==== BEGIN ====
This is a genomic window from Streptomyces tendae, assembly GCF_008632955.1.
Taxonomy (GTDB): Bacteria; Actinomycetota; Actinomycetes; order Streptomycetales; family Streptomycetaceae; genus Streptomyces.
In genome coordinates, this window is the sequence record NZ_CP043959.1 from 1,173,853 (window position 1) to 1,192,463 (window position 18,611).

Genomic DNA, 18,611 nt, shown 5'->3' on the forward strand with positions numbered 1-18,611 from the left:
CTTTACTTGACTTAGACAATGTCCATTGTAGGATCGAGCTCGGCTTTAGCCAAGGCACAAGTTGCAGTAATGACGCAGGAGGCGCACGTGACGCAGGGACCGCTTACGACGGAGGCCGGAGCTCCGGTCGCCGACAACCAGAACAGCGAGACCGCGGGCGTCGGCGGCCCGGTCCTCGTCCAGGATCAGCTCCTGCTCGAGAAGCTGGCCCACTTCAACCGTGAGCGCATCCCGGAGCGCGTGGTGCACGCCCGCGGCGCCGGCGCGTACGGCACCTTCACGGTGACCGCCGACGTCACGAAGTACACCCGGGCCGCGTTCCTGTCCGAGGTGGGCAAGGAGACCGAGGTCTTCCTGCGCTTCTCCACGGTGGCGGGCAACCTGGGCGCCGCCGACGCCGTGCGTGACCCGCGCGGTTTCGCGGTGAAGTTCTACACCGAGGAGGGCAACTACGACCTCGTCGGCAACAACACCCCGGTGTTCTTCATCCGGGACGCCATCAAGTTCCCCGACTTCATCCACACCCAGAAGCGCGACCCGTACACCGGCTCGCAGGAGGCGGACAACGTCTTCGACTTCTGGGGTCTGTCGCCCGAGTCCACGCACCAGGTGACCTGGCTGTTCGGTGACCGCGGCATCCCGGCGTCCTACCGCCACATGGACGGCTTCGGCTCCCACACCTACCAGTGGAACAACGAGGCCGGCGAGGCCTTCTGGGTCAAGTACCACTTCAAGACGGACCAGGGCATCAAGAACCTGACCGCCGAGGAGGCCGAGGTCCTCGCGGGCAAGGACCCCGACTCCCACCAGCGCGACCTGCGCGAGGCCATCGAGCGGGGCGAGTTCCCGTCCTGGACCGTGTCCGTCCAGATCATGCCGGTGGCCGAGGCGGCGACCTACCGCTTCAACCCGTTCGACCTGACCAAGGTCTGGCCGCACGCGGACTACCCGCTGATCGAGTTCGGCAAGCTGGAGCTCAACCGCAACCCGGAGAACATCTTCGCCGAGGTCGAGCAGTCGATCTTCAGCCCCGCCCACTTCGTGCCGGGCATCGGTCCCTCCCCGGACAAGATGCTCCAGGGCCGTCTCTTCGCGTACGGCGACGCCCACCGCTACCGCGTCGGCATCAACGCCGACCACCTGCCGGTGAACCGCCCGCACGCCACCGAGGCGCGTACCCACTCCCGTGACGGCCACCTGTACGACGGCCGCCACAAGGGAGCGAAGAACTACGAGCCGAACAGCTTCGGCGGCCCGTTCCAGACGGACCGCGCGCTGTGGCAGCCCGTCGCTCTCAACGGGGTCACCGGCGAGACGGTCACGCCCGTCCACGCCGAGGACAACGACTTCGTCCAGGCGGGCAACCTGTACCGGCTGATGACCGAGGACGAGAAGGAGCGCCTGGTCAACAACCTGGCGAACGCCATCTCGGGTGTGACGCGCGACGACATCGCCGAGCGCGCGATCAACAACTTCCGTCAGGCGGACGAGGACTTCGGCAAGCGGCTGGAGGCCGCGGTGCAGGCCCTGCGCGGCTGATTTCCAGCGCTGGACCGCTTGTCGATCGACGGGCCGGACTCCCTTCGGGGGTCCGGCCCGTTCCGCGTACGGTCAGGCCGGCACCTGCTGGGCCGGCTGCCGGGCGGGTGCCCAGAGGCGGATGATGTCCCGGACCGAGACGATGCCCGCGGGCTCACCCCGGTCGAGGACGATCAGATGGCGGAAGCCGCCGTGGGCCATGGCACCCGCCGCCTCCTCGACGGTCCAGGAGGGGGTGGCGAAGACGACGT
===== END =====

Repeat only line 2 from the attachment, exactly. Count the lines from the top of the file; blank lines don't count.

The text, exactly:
Taxonomy (GTDB): Bacteria; Actinomycetota; Actinomycetes; order Streptomycetales; family Streptomycetaceae; genus Streptomyces.